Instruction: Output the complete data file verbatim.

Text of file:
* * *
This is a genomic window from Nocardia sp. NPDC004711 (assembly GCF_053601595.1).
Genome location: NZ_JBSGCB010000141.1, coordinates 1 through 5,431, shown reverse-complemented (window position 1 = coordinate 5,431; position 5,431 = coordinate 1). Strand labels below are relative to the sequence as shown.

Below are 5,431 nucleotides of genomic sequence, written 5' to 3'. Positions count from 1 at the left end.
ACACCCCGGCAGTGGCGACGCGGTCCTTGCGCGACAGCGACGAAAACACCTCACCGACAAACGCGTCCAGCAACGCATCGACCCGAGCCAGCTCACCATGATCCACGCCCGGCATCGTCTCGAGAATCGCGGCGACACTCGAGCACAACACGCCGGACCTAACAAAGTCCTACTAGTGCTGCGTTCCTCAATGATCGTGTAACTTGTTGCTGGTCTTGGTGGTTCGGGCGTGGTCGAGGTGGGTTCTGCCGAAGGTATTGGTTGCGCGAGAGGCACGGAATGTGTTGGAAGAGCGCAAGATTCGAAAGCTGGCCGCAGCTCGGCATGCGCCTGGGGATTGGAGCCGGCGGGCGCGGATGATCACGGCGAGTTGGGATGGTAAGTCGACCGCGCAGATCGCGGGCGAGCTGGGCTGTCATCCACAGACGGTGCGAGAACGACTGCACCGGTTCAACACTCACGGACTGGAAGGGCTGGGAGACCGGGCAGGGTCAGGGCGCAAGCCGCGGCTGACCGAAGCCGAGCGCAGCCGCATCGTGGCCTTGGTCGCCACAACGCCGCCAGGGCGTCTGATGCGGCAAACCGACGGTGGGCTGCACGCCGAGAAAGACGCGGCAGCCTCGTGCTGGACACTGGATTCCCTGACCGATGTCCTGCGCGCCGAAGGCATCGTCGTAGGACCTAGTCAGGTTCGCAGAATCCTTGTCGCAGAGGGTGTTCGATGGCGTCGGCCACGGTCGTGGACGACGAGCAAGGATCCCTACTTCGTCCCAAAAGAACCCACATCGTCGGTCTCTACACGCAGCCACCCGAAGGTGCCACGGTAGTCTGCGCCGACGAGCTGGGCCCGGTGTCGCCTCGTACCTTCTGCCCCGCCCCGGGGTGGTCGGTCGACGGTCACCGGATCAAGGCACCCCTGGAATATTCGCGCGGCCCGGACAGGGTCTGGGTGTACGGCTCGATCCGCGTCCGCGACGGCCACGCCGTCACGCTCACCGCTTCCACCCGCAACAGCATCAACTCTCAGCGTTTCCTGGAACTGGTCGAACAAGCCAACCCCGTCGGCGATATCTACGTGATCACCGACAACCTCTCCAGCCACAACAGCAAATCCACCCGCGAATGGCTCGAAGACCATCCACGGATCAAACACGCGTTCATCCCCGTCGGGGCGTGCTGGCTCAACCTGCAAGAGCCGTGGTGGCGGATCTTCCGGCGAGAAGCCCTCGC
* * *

This is a genomic window from Nocardia sp. NPDC004711 (assembly GCF_053601595.1).
Genome location: NZ_JBSGCB010000141.1, coordinates 1 through 5,431, shown reverse-complemented (window position 1 = coordinate 5,431; position 5,431 = coordinate 1). Strand labels below are relative to the sequence as shown.

Below are 5,431 nucleotides of genomic sequence, written 5' to 3'. Positions count from 1 at the left end.
ACACCCCGGCAGTGGCGACGCGGTCCTTGCGCGACAGCGACGAAAACACCTCACCGACAAACGCGTCCAGCAACGCATCGACCCGAGCCAGCTCACCATGATCCACGCCCGGCATCGTCTCGAGAATCGCGGCGACACTCGAGCACAACACGCCGGACCTAACAAAGTCCTACTAGTGCTGCGTTCCTCAATGATCGTGTAACTTGTTGCTGGTCTTGGTGGTTCGGGCGTGGTCGAGGTGGGTTCTGCCGAAGGTATTGGTTGCGCGAGAGGCACGGAATGTGTTGGAAGAGCGCAAGATTCGAAAGCTGGCCGCAGCTCGGCATGCGCCTGGGGATTGGAGCCGGCGGGCGCGGATGATCACGGCGAGTTGGGATGGTAAGTCGACCGCGCAGATCGCGGGCGAGCTGGGCTGTCATCCACAGACGGTGCGAGAACGACTGCACCGGTTCAACACTCACGGACTGGAAGGGCTGGGAGACCGGGCAGGGTCAGGGCGCAAGCCGCGGCTGACCGAAGCCGAGCGCAGCCGCATCGTGGCCTTGGTCGCCACAACGCCGCCAGGGCGTCTGATGCGGCAAACCGACGGTGGGCTGCACGCCGAGAAAGACGCGGCAGCCTCGTGCTGGACACTGGATTCCCTGACCGATGTCCTGCGCGCCGAAGGCATCGTCGTAGGACCTAGTCAGGTTCGCAGAATCCTTGTCGCAGAGGGTGTTCGATGGCGTCGGCCACGGTCGTGGACGACGAGCAAGGATCCCTACTTCGTCCCAAAAGAACCCACATCGTCGGTCTCTACACGCAGCCACCCGAAGGTGCCACGGTAGTCTGCGCCGACGAGCTGGGCCCGGTGTCGCCTCGTACCTTCTGCCCCGCCCCGGGGTGGTCGGTCGACGGTCACCGGATCAAGGCACCCCTGGAATATTCGCGCGGCCCGGACAGGGTCTGGGTGTACGGCTCGATCCGCGTCCGCGACGGCCACGCCGTCACGCTCACCGCTTCCACCCGCAACAGCATCAACTCTCAGCGTTTCCTGGAACTGGTCGAACAAGCCAACCCCGTCGGCGATATCTACGTGATCACCGACAACCTCTCCAGCCACAACAGCAAATCCACCCGCGAATGGCTCGAAGACCATCCACGGATCAAACACGCGTTCATCCCCGTCGGGGCGTGCTGGCTCAACCTGCAAGAGCCGTGGTGGCGGATCTTCCGGCGAGAAGCCCTCGC